With its warm climate and mineral springs, Florida gained a reputation for its “healthfulness” during the 19th and 20th centuries. During this time period many hotels and bathhouses were built around the cool, crystal clear waters of the mineral springs.
One was the Hampton Springs Hotel, in Hampton Springs located in Taylor County. Before it was sold to the Hampton Family in 1857, it was known as Rocky Creek Mineral Springs. With the outbreak of the Civil War and the poor economy thereafter they just sat on their property. Then in 1900, they formed a corporation with local shareholders and began construction of the hotel and bathhouse. Both were completed in 1908.
It was hoped that with the Live Oak, Perry & Gulf Railroad running east and west near the hotel, it would attract visitors. Unfortunately, it did not. Railroad magnate J. S. Oglesby from Adel, Georgia saw the problem and invested in Hampton Springs. Reorganizing the corporation with the original shareholders, he had his South Georgia Railway extended down to Perry, which gave better access to the hotel.
One of the most luxurious hotels in the area in 1920, the Hampton Springs Hotel had lush gardens, elaborate fountains, and planters, a covered pool with footbaths fed by the springs, a casino, grand ballroom, tennis courts, outdoor dance pavilion, stables, and a railroad depot. The nine-hole golf course was one of the first in the region. In the dining room, most of the food was grown on the hotel farm. It was self-sufficient even with its own power plant.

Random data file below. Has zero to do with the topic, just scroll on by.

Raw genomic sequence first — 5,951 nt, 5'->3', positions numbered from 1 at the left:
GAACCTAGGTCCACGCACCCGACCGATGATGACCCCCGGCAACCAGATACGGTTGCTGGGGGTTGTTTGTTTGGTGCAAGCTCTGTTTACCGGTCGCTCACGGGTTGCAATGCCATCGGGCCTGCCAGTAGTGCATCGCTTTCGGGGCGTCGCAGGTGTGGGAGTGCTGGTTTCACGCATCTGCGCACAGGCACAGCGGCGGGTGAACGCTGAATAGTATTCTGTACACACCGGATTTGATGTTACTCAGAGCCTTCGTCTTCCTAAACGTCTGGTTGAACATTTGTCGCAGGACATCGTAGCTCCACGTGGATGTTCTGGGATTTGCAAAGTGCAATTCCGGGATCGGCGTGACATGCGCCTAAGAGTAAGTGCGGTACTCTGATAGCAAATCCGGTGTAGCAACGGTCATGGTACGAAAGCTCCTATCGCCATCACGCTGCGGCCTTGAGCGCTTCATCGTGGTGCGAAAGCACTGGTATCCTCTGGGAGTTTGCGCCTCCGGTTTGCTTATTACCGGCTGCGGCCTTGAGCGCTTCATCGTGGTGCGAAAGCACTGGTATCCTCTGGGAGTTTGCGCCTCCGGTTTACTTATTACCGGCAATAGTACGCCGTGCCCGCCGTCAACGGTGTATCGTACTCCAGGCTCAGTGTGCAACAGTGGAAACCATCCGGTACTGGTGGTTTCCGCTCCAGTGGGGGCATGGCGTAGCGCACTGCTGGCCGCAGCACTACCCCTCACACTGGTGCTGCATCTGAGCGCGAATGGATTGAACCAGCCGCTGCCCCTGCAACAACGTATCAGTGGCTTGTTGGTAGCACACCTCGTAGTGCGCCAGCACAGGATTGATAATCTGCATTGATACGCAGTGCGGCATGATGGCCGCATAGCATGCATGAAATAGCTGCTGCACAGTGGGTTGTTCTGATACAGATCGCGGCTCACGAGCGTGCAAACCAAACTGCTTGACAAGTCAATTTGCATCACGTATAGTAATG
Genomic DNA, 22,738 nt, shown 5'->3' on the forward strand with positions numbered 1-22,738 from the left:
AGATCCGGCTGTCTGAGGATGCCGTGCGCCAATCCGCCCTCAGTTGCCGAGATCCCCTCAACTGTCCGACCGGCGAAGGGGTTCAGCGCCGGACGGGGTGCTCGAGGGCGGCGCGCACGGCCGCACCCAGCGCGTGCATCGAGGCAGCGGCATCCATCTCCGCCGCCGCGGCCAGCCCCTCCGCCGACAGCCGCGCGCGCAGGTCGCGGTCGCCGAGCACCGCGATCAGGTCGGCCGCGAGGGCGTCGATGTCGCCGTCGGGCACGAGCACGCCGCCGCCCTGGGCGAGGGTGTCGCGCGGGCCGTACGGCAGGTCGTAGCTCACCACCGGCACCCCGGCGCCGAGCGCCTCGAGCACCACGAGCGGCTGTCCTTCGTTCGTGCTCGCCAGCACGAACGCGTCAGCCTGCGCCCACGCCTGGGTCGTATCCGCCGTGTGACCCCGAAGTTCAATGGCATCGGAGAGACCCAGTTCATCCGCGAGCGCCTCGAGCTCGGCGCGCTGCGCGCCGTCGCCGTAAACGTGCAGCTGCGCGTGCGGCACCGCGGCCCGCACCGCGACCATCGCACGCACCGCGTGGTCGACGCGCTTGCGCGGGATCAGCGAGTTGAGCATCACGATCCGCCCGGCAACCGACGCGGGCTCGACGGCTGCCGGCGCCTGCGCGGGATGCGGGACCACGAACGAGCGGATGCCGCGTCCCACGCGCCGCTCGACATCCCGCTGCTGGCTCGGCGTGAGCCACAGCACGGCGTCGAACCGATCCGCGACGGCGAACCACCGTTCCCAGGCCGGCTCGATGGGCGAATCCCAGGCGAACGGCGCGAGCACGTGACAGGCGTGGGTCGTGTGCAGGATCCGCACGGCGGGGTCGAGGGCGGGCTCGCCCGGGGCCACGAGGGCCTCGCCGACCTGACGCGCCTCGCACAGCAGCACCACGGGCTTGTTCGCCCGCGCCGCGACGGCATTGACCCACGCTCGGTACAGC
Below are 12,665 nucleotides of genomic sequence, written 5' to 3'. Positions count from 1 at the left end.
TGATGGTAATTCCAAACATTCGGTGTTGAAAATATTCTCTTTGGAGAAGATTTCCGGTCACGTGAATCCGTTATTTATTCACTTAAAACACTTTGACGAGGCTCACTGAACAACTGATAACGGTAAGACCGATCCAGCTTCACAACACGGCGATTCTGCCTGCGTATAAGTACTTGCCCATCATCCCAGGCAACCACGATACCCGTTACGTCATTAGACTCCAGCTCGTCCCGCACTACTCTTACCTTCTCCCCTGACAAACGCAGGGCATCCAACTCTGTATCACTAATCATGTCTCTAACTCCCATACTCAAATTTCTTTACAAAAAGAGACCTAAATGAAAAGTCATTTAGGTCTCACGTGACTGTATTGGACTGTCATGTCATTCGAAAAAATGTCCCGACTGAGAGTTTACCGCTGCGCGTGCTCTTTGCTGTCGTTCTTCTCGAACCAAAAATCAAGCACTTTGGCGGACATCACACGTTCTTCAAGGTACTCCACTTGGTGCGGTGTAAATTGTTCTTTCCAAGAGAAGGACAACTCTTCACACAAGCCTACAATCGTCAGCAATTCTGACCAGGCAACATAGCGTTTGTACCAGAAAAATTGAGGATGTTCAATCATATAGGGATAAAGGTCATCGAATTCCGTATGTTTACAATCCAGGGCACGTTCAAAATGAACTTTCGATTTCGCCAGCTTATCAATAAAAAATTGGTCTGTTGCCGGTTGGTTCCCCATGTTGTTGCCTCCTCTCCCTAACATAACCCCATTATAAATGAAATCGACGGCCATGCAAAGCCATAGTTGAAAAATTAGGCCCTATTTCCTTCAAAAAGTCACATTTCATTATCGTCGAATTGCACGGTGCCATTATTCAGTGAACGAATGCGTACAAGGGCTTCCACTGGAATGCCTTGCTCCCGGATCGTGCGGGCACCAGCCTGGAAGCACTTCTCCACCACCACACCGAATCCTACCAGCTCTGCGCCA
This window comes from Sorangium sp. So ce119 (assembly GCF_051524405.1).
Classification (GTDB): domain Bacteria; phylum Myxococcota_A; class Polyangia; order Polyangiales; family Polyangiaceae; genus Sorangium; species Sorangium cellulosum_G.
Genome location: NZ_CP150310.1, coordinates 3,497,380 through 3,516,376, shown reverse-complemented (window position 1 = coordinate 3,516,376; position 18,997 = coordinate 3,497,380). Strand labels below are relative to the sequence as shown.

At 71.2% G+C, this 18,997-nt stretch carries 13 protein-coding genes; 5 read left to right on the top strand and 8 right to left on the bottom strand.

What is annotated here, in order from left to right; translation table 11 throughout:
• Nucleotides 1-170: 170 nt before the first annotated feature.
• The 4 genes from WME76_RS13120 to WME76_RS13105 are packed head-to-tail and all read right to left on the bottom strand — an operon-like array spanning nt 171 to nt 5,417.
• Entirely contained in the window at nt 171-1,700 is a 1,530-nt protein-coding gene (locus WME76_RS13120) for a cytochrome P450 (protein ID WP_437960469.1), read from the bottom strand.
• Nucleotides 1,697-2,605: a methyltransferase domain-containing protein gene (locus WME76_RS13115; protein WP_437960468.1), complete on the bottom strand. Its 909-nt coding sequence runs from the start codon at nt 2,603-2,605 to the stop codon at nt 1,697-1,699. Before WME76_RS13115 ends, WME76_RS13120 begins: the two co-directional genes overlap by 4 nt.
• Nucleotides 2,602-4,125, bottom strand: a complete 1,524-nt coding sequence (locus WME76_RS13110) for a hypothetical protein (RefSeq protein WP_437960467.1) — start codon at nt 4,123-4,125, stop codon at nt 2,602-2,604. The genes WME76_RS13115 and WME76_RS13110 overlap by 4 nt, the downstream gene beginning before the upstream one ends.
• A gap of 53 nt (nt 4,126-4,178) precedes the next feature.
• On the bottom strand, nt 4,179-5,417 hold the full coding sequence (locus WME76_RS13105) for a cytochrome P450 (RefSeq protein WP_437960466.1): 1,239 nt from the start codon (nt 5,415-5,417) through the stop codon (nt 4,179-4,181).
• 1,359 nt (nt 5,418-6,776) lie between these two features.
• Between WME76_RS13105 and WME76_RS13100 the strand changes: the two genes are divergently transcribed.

As was the tradition in the area with the other springs, Hampton Springs had its own bottling plant and sold their water nationwide. For six dollars, you could order 12 half-gallon bottles or 5-gallon demijohns for four dollars. If you returned your bottles you got a rebate.
With medical experts no longer promoting water cures by the end of the 1920s, many resorts closed. The exception was Hampton Springs, as they had adapted to the change and started promoting themselves as a golf resort, hunting and fishing lodge with a wilderness retreat.
During the mid-1930s to the mid-1940s, military personnel began using the hotel as barracks for testing aircraft pilots- at the Perry-Foley Airport.
Destroyed by fire in 1954, the site was forgotten. Then in 2006, it was uncovered and turned into a state park by Taylor County. Due to the county’s liability insurance policy, the historic pool was filled with rocks and broken cement.